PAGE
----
[22:47] Even with a strong desire to be alone and retreat, addiction as an attachment disorder is permeated by a sense of loneliness and longing to connect. For those who, in the course of their addiction, have lost their families, how do we deal that loneliness and longing?
[24:50] Sometimes, we just have to let go, expressing our pain, our hurt, our loneliness, and our longing – and we can do this through whatever means of expression we connect with. Whether singing out loud, writing, drawing, playing music, exercising, or whatever the case may be, lean into catharsis and allow it to flow.
[28:05] Anything we can do to get ourselves to recover and reaffirm ourselves is a brilliant method of counteracting our tendency to shrink. Playing the drums, for example, is a testament to our right to exist, and nothing is more self-affirming than allowing ourselves to be a vessel for the expression of spirit and Big Self.
[29:11] All the work we’ve done through meditative practice to deepen our connection to the higher self is most critical when the small self is tested. By leaning into art, music, dance, or anything that allows us to connect with the divinity around us, we move outside of the small self’s limitations and the baggage of the ego-self.
[30:49] Whatever we can do make the holidays special for others, especially children, is one of the most rewarding ways to step outside the ego-self. When we’re in service to creating joy for the ones we love, we also create it for ourselves
[32:42] Playing with children, grandchildren, nieces and nephews, or others, allows us to lean unabashedly into the innocence that belongs to all of us, and that our addictions have tried to take. Opening to that spirit by allowing ourselves to play helps us reclaim our connection to the inherent goodness of our own original face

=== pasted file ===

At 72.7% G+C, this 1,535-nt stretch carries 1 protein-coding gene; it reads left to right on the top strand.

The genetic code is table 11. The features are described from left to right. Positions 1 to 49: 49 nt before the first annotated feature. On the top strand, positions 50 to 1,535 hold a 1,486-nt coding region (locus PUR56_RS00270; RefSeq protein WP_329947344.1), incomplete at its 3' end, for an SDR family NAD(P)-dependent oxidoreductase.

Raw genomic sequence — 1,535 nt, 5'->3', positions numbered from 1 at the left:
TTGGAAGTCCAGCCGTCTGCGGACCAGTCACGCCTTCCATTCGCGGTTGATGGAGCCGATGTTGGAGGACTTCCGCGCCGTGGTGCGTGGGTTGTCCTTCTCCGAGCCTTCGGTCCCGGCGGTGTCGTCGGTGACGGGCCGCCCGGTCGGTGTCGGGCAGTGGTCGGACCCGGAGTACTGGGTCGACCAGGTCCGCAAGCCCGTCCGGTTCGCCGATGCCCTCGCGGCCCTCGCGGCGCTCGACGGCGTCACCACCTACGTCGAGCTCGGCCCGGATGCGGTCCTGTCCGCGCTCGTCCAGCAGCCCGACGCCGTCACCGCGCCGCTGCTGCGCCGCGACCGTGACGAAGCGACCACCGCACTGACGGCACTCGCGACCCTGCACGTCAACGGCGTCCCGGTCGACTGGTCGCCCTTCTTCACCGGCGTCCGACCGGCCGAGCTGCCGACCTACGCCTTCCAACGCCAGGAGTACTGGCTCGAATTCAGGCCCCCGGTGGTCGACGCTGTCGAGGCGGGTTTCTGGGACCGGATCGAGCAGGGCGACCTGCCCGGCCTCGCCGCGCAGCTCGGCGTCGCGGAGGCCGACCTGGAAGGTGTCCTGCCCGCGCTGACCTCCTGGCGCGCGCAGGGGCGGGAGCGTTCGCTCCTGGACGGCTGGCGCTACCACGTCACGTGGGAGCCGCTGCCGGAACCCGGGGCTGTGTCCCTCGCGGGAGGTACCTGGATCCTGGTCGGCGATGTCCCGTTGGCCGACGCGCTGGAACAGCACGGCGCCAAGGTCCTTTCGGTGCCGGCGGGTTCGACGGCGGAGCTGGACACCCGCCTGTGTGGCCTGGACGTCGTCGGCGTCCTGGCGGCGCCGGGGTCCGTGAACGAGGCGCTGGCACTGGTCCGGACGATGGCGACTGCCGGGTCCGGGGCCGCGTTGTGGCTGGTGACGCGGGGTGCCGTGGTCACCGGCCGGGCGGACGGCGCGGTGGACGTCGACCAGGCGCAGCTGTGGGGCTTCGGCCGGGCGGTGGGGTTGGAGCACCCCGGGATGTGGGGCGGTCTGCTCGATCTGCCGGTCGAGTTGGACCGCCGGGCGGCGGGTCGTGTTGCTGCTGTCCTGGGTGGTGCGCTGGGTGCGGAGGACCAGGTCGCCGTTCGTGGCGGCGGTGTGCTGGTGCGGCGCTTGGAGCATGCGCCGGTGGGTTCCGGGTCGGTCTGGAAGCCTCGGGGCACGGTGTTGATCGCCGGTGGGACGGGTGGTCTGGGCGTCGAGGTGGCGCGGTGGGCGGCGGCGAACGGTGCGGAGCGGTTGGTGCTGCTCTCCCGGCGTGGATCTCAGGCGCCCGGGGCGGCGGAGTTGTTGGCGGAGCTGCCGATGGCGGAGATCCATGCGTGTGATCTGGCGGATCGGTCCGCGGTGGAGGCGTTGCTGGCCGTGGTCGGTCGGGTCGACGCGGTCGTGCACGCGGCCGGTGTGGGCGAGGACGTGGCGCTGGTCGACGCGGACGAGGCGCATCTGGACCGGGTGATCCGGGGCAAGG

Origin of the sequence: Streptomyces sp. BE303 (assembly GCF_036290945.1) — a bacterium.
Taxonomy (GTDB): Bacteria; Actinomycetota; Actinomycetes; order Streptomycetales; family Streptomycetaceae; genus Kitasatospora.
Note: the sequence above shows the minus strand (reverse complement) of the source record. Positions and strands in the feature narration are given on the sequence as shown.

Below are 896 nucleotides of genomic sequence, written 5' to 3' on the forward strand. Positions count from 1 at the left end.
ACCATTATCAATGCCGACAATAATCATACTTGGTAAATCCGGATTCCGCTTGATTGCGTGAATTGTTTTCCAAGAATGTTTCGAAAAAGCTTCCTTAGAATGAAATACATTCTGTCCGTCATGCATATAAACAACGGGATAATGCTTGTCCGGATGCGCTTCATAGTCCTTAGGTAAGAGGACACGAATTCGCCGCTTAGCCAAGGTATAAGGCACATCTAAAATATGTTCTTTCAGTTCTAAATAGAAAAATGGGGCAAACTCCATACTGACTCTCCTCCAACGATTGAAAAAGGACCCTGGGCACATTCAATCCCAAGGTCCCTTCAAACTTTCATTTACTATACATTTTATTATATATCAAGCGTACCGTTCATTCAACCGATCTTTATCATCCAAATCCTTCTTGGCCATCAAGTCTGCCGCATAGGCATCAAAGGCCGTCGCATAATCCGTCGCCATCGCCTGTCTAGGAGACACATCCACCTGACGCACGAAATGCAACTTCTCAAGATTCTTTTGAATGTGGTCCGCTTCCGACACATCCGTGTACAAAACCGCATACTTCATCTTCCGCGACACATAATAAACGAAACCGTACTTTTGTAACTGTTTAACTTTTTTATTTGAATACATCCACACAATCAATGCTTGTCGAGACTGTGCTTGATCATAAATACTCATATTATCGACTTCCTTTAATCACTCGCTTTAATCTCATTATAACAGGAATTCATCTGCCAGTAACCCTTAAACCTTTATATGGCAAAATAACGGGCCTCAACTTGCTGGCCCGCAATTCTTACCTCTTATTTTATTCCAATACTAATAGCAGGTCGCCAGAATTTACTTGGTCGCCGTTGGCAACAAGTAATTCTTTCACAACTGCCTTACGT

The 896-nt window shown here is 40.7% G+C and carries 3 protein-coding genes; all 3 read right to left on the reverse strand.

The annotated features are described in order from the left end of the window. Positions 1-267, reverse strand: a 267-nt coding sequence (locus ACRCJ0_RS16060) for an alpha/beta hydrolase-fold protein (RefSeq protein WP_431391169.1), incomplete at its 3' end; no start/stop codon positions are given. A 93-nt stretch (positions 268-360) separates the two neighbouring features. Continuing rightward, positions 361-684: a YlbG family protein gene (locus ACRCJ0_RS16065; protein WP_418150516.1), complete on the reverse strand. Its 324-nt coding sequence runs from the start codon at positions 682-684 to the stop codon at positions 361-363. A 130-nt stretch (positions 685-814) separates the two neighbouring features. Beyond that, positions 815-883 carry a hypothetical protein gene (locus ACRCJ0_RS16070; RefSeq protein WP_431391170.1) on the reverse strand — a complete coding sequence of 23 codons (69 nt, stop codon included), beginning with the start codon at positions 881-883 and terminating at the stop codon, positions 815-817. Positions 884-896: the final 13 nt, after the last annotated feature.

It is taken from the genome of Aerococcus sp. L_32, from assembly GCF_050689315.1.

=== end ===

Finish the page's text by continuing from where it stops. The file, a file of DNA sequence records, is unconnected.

[34:22] New Year’s Eve comes with it own challenges, as our contemporary culture has turned it into a holiday of bacchanalian intoxication. What if we, instead, used it as a time for self-reflection? Can we deepen our meditation, ask for guidance, and renew and honor the cycle of life?
[35:45] We can connect with spirit, examining where we are, where we’re going, and what we’re meant to do. We can examine the times we fell on our face and ask for guidance and direction to help us course correct on our life’s path and do what we’re supposed to do in this world.
[36:42] It’s not just about asking what we can do for our own lives, but what we can do for the whole of the human family. The world is a crazy place, and New Year’s is an excellent time to reaffirm our commitment to making it just a little bit better for all of us.
[37:20] Even when we make resolutions at New Years, have we examined the origin of those resolutions? Are we using our will correctly, moving towards goals that are truly life-affirming and meaningful, or are we focused on the small, ego-centric desires of our current cultural atmosphere?
[39:21] In the Integral Recovery community, we make resolutions every day. We practice every day. New Year’s isn’t a time of making new resolutions, but of giving ourselves to grace.
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12/15/2017, 42:09, 28.95 mb (Audio)